On Day 3 of The Flatiron School, we continued setting up our Octopress blogs. Avi walked through the rake commands and how each one works, which was helpful in demystifying the commands and directory structure. He reassured us that all of the commands that we execute to create new posts, deploy the site, etc., could themselves be found in files in our application. We examined the Gemfile and Rakefile, making small manipulations and running test code to make sure that they worked.
I wrote a short script to automate the process of deploying the blog (“rake deploy”), staging files on git (“git add .”), commiting files (“git commit -am ‘message’”) and pushing files to a remote repository on Github. Its pretty simple and permits users to add in a commit message. Here is the code to put in your Rakefile:
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I think the code is fairly straightforward - basically the user inputs a commit message and then the command will deploy the site while commiting the code to Github.
After a morning spent working through the intricacies of the Gemfile and Rakefile in the Octopress application (it looks intimidating, but I found it very helpful to examine the code underlying a command before executing it - makes coding seem less like magic and more like an intricate sequence of interconnected logic), we broke for lunch. In the afternoon, we shifted gears to databases, specifically learning Structured Query Language (SQL). I first learned SQL a few years back when I interned at KPMG. I was part of the Forensic Advisory group, which used Microsoft SQL Server to comb through millions of rows of data and run pricing analyses for pharmaceutical companies. However, even though I learned the syntax and general structure of SQL at KPMG, a lot of it was more copying pre-written SQL queries and modifying them at the margins, rather than writing my own from scratch, so the exercises today were pretty helpful.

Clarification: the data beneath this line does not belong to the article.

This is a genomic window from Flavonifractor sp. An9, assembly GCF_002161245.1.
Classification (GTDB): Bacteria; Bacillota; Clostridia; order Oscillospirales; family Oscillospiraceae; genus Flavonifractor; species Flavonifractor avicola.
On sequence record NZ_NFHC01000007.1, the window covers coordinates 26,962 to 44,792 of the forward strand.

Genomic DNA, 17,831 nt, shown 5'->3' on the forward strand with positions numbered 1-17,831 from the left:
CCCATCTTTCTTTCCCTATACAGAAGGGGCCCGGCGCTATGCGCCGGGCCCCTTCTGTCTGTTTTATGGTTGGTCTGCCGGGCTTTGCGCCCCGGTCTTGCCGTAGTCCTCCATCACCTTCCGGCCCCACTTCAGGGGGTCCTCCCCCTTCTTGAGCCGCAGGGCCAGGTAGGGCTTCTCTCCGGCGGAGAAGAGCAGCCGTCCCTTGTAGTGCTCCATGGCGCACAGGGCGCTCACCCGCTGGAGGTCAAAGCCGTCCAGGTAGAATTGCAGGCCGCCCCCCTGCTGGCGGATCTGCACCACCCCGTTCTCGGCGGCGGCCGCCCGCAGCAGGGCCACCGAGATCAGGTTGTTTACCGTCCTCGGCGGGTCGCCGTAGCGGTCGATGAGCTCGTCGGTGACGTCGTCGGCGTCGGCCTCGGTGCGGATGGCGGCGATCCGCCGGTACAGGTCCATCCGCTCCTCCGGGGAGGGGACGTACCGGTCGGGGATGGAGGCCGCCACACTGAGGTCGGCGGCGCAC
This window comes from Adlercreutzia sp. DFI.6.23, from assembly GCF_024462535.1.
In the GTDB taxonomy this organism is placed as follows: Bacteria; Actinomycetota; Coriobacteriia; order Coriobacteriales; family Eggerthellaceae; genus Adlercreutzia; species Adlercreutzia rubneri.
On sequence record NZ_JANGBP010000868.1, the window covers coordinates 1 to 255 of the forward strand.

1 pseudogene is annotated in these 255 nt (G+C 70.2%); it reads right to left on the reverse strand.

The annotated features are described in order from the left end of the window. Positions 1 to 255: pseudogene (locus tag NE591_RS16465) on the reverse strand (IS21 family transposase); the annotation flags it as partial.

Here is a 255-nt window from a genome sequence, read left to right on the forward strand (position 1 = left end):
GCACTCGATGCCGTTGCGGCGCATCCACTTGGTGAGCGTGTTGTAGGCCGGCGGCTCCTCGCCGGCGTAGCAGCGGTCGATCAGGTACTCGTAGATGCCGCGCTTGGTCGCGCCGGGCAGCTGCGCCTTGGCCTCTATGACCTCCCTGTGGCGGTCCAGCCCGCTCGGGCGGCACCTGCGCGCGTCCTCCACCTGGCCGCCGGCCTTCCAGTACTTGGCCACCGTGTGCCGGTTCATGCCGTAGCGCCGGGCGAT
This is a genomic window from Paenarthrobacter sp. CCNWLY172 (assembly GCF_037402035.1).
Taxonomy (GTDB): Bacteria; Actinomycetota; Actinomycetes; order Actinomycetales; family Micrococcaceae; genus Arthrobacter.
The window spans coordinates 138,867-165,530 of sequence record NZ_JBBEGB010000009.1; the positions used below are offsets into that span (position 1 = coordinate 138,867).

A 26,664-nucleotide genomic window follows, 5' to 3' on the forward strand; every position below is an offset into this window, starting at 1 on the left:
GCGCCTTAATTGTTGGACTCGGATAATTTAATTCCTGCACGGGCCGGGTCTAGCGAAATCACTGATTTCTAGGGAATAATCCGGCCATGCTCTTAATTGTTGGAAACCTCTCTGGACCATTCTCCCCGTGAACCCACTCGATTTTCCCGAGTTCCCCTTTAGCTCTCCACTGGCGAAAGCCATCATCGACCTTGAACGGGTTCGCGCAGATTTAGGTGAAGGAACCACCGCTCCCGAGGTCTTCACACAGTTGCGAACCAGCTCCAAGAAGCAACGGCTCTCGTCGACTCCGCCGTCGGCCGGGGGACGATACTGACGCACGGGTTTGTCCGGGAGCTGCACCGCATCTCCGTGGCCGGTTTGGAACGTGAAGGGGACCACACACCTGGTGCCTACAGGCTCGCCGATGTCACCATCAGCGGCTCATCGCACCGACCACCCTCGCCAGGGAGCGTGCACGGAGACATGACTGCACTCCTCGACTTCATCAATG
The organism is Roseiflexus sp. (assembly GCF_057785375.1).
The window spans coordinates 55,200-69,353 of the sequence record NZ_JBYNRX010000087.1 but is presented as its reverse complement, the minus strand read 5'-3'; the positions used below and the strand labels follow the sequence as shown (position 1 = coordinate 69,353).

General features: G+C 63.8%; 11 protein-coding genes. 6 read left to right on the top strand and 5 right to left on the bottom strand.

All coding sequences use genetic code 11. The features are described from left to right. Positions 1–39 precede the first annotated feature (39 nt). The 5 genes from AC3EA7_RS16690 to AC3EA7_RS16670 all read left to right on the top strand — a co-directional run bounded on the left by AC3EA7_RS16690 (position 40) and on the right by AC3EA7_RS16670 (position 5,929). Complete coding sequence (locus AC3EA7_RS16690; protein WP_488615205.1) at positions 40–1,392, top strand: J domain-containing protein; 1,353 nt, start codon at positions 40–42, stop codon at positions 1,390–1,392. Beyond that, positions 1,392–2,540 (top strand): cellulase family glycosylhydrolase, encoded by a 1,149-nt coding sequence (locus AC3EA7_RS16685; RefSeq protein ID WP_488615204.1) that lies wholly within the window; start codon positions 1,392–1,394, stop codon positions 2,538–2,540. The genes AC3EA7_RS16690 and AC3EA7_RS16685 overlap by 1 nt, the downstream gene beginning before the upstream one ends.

After a brief lecture on SQL by Avi, we broke up into our groups and designed a schema for a simple quiz app. This app would have users, quizzes, questions, choices and answers, and the challenge for us was to determine the optimal database design to address the immediate use cases while also leaving room to hypothetically scale the database. Once we created a schema, we then practice writing SQL queries to create, manipulate and access that database. For the rest of the afternoon, we worked as a class to build the quiz app database, with each group contributing a piece of the database structure and Avi using the differences between our schemas to comment on the pros and cons of schema designs.